Tomorrow, it will be a month since former President Benigno “Noynoy” Aquino III passed away in his sleep due to renal failure, his death largely shocking the nation that was unaware of the gravity of his illness.
Even to those close to him, Noynoy’s death was so unexpected. After all, are we ever truly prepared when a loved one passes away?
His family has found some comfort. His sister Pinky Abellada told me, “Some family members and close friends have dreamt of him where he is happy and healthy.”
“Since June 24, so many messages received have made us feel truly loved. The love that can no longer be given to Noy is showered on us, his sisters. Thanks to my Kuya’s selflessness, we are basking in the glow of his remarkable legacy,” his sister Viel Dee, who delivered a response on behalf of her sister during the ninth-day novena Mass for her brother, said in her eulogy.
I remember my last sit-down interview with PNoy, which was how the late president wanted to be called by kith and kin alike during his term.
He hosted us in his home on Times Street in Quezon City, which he inherited from his parents Sen. Benigno “Ninoy” Aquino Jr. and former President Cory Aquino. It had undergone a renovation because the old house needed some structural repairs. On the front wall of the house is a historical marker honoring its former residents, Ninoy and Cory. (Perhaps, the marker will be edited now to include Noynoy’s name.)
We — The STAR’s Bum Tenorio Jr., Aurea Calica and myself — were warmly welcomed by PNoy. After the interview, he even treated us to a heavy merienda of ham and cheese and spaghetti with meatballs, prepared by Yolly Yebes, his household assistant since 1994. Since it was Aurea’s birthday, he surprised her with a cake. This was in July 2017.
The Friday before, news broke out that Ombudsman Conchita Carpio Morales had ordered graft charges filed against the former president for his role in the Mamasapano operation in January 2015. Morales, however, dismissed charges of reckless imprudence resulting in multiple homicide against him.
PNoy recalled that an outpouring of support followed the news.
“And it included people I didn’t know. People who are supportive of my father and my mother. They conveyed it to people they knew, who would get it to me, and what actions they were doing. And they are waiting for calls as to how they can support. Really touching,” he told us.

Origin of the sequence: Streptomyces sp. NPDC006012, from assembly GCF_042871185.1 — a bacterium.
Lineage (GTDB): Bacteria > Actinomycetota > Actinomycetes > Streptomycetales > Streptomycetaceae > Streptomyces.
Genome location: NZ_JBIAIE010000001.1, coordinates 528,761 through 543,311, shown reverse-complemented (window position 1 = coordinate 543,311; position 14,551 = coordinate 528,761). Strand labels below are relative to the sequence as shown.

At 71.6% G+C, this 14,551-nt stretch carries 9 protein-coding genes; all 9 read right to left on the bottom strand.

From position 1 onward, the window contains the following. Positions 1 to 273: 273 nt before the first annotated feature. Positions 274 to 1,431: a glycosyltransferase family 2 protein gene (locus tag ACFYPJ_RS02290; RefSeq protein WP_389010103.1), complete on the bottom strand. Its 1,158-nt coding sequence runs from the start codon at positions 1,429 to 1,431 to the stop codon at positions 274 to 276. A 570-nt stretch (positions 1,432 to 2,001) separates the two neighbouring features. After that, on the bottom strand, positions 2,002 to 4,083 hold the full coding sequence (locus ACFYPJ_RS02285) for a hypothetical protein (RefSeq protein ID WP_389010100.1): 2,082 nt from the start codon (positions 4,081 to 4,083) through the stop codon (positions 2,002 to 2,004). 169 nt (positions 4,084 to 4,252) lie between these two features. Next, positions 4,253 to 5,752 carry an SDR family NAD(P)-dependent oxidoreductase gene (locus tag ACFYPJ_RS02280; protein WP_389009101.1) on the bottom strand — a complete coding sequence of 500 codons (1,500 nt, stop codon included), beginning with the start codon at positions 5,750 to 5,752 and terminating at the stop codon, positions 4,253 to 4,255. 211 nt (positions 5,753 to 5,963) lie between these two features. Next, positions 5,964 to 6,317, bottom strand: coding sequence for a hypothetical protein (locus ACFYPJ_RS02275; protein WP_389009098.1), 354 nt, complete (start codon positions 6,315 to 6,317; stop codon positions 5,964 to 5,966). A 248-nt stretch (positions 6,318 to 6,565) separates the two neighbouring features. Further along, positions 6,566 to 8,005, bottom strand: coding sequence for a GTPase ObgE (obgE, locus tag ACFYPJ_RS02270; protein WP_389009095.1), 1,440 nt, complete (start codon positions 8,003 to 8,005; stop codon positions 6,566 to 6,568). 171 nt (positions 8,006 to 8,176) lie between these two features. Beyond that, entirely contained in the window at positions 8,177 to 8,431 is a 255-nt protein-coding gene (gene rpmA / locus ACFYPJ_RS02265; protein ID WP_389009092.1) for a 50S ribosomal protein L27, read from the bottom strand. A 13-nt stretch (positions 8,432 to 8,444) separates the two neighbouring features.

He said he felt “very good” about it. “Remember the famous line ‘Hindi ka nag-iisa’? In a sense, we felt that when my father died. At least I’m still alive and feeling it already so, thank you more.”
Someone from our group asked him, “Malungkot ba dito?”
“Actually I stay in my room on the second floor. Kasi klaro naman dapat paghandaan ‘yan, one year di ka pwede mag-participate in an industry you used to regulate. Ano bang di ko ni-reregulate? Para safe, all.”
He said he doted on his dog, Apollo, and helped train him. “Nilalaro ko ‘yung aso ko, German Shepherd. He is a very intelligent dog.”
He revealed that if the case before the Ombudsman did not transpire, he would have set up a small business.
“When you are in government, you affect the entirety of the nation so it gets difficult to see the effects, positive or negative, on each individual. If you set up a business, you are able to see on an individual basis whether or not you are assisting these people or not. It’s more direct, it’s more concentrated, you are able to see the results of your efforts.”
What I have done for our people is my gift to them. What they do with what I had given them is their gift to their children.
Unfortunately, after the one-year ban on his taking on a job and hurdling all the cases he faced, his health took a turn for the worse.
He is missed.
His friend of 44 years, Ayala’s Rene Almendras, who also served in his Cabinet, says he will remember his former classmate Noynoy, “as a good friend who wanted and did the best he could for as many people as possible.”
According to Fr. Manoling Francisco SJ, when he asked PNoy how he felt when his hard work was being undermined, the latter replied, “What I have done for our people is my gift to them. What they do with what I had given them is their gift to their children.”
Long-time family friend, lawyer Joy Rojas, whose parents were also close friends of Ninoy and Cory, shares, “I would remember him as a simple and humble person, who gave his all and time and love to his immediate family; an introvert who loved to read, listen to music, drink Coca-Cola and enjoy meat dishes only; and as a president who never wanted to advertise his achievements. You will be missed, Mr. President.”
According to Bloomberg, the Aquino administration brought forth an economic surge not seen since the ‘70s.
Aurea, who covered the former president since he was a a senator till the years after he stepped down from office, remembers PNoy as “someone who could make you feel worthy, even in small ways. If a president could treat people properly, then every person should deserve no less. As a public servant, he was always mindful of what he was doing. Nahihiya kapag kakain siya bago kayo, mas lalo na po siguro sa tao, lagi niyang iniisip ang publiko. It’s rare to meet someone so patriotic and I was blessed to have seen him do whatever he could for the Filipinos.”
Most visitors to Times Street would know Yolly Yebes, PNoy’s faithful household assistant. She was the one who found him lifeless in his room in the early morning of June 24.
Reminiscing about her late boss brought tears to her eyes, she said. She said she would remember PNoy for the way he treated the members of his staff. “Ang pagiging simple at maalalahanin niya sa aming lahat. Katulad po noong last Christmas, sabi niya sa akin, mag handa ako ng pang Noche Buena yung magugustuhan at masisiyahan ang buong tropa. Yung kahit may sakit na sya kami pa din ang inaalala nya…”